Achili Liz aka Soroti Liz
There are people who love hiking and the outdoors and then there’s Soroti Liz. She took the bus from Soroti, onto the UWA bus to Bundibugyo with the group and then back to Soroti all after a brutal hike and was on her desk at 7:30 am for Monday work. It’s for such people that the phrase “tough as nails” seems like a joke. For us mere mortals, we can only look on in awe.
The self-styled hike sloth. She reminds us that the point of a hike isn’t all about getting on top of a mountain; the real adventure is in the journey. It’s the views, the ever-changing terrain, and the will to get past your body’s painful complaints and carry you home despite the wobbly feet that she calls “spaghetti legs”. Tilly lives her life the way she hikes, on her terms. No one cares that other people are faster. That’s their path, you chat yours. Just like in life, hiking calls for us to appreciate the moment and live through several such moments until you get to your destination.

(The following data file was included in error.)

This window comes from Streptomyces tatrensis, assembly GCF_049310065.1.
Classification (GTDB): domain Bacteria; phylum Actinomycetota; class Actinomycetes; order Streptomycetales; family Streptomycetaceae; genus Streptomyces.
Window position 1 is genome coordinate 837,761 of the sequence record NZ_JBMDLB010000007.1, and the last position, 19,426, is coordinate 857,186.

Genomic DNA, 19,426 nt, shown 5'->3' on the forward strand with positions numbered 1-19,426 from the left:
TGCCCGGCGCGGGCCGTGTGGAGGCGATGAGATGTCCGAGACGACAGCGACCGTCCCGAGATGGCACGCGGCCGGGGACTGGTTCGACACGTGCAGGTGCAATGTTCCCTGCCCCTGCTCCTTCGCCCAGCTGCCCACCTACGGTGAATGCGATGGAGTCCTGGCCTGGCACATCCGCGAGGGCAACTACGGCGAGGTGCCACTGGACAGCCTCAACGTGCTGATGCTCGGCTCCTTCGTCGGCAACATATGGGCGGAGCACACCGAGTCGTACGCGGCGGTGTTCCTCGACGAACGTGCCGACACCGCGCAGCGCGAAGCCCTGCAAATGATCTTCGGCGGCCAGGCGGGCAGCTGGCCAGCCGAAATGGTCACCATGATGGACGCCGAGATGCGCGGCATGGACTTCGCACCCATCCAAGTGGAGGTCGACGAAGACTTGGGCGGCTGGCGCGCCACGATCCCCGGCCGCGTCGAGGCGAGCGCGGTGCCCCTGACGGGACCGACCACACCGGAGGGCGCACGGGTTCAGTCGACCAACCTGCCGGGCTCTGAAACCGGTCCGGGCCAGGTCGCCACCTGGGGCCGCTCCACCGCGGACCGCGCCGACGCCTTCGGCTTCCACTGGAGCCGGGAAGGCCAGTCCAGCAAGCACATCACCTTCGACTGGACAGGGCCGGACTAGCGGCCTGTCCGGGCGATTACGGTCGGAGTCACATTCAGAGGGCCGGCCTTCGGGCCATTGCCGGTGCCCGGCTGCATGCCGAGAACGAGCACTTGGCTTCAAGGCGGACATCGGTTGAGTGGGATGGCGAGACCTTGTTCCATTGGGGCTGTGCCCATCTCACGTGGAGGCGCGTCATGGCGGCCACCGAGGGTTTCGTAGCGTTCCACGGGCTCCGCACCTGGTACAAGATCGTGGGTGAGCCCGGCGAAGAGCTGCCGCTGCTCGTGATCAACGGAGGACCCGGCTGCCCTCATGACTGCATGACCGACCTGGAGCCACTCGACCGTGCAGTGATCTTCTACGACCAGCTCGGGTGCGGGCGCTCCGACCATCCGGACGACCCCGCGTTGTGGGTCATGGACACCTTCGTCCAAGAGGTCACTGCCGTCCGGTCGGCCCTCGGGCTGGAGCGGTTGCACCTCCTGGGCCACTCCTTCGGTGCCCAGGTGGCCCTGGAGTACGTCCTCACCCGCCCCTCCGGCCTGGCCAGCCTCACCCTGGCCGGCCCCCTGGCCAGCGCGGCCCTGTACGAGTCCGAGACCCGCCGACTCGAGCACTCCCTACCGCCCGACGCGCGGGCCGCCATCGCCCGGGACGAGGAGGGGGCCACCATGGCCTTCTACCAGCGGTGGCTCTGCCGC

Who cares about a bad knee when there’s a slay? Forever the life of the party, more power to him! His orthopedic surgeon and physiotherapist won’t be best pleased but who cares? We slayed!